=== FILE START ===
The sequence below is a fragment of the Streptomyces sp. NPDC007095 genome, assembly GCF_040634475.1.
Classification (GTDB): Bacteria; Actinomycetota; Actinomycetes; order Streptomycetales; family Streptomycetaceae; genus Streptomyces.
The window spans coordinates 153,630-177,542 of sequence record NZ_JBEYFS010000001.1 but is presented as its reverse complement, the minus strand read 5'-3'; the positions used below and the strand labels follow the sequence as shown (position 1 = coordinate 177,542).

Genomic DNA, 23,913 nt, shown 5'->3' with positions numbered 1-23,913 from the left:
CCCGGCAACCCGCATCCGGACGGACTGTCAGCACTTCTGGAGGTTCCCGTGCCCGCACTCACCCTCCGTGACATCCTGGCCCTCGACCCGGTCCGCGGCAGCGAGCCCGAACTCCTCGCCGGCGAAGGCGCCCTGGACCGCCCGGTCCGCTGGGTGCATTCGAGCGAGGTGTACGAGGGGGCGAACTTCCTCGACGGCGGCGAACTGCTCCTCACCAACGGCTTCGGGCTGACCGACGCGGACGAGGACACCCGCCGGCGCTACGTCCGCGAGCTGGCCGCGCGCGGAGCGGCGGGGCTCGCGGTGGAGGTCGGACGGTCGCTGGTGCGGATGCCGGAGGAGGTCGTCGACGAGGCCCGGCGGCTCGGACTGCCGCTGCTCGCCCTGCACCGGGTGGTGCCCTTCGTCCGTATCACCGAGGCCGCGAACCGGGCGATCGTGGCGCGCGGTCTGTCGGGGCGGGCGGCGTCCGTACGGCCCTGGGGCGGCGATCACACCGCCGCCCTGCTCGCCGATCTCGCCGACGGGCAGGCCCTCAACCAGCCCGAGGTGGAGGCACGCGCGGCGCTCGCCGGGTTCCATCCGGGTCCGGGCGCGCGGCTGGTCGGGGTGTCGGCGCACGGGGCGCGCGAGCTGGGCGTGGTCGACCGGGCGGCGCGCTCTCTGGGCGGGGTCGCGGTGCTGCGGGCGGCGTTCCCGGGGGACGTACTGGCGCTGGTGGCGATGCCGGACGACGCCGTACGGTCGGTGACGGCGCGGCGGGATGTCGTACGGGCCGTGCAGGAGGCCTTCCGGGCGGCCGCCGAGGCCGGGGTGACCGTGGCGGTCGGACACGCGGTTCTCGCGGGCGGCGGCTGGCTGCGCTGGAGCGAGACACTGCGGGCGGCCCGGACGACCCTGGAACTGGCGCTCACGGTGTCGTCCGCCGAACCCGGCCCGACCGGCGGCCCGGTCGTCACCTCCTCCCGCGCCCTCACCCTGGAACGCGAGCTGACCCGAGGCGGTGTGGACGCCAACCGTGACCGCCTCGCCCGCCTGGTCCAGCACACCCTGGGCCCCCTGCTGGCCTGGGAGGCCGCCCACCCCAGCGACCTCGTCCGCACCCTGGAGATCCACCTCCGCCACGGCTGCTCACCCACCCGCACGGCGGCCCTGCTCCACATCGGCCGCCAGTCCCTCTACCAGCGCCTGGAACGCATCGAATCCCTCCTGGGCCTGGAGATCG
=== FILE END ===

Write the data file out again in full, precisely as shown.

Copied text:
The sequence below is a fragment of the Streptomyces sp. NPDC007095 genome, assembly GCF_040634475.1.
Classification (GTDB): Bacteria; Actinomycetota; Actinomycetes; order Streptomycetales; family Streptomycetaceae; genus Streptomyces.
The window spans coordinates 153,630-177,542 of sequence record NZ_JBEYFS010000001.1 but is presented as its reverse complement, the minus strand read 5'-3'; the positions used below and the strand labels follow the sequence as shown (position 1 = coordinate 177,542).

Genomic DNA, 23,913 nt, shown 5'->3' with positions numbered 1-23,913 from the left:
CCCGGCAACCCGCATCCGGACGGACTGTCAGCACTTCTGGAGGTTCCCGTGCCCGCACTCACCCTCCGTGACATCCTGGCCCTCGACCCGGTCCGCGGCAGCGAGCCCGAACTCCTCGCCGGCGAAGGCGCCCTGGACCGCCCGGTCCGCTGGGTGCATTCGAGCGAGGTGTACGAGGGGGCGAACTTCCTCGACGGCGGCGAACTGCTCCTCACCAACGGCTTCGGGCTGACCGACGCGGACGAGGACACCCGCCGGCGCTACGTCCGCGAGCTGGCCGCGCGCGGAGCGGCGGGGCTCGCGGTGGAGGTCGGACGGTCGCTGGTGCGGATGCCGGAGGAGGTCGTCGACGAGGCCCGGCGGCTCGGACTGCCGCTGCTCGCCCTGCACCGGGTGGTGCCCTTCGTCCGTATCACCGAGGCCGCGAACCGGGCGATCGTGGCGCGCGGTCTGTCGGGGCGGGCGGCGTCCGTACGGCCCTGGGGCGGCGATCACACCGCCGCCCTGCTCGCCGATCTCGCCGACGGGCAGGCCCTCAACCAGCCCGAGGTGGAGGCACGCGCGGCGCTCGCCGGGTTCCATCCGGGTCCGGGCGCGCGGCTGGTCGGGGTGTCGGCGCACGGGGCGCGCGAGCTGGGCGTGGTCGACCGGGCGGCGCGCTCTCTGGGCGGGGTCGCGGTGCTGCGGGCGGCGTTCCCGGGGGACGTACTGGCGCTGGTGGCGATGCCGGACGACGCCGTACGGTCGGTGACGGCGCGGCGGGATGTCGTACGGGCCGTGCAGGAGGCCTTCCGGGCGGCCGCCGAGGCCGGGGTGACCGTGGCGGTCGGACACGCGGTTCTCGCGGGCGGCGGCTGGCTGCGCTGGAGCGAGACACTGCGGGCGGCCCGGACGACCCTGGAACTGGCGCTCACGGTGTCGTCCGCCGAACCCGGCCCGACCGGCGGCCCGGTCGTCACCTCCTCCCGCGCCCTCACCCTGGAACGCGAGCTGACCCGAGGCGGTGTGGACGCCAACCGTGACCGCCTCGCCCGCCTGGTCCAGCACACCCTGGGCCCCCTGCTGGCCTGGGAGGCCGCCCACCCCAGCGACCTCGTCCGCACCCTGGAGATCCACCTCCGCCACGGCTGCTCACCCACCCGCACGGCGGCCCTGCTCCACATCGGCCGCCAGTCCCTCTACCAGCGCCTGGAACGCATCGAATCCCTCCTGGGCCTGGAGATCG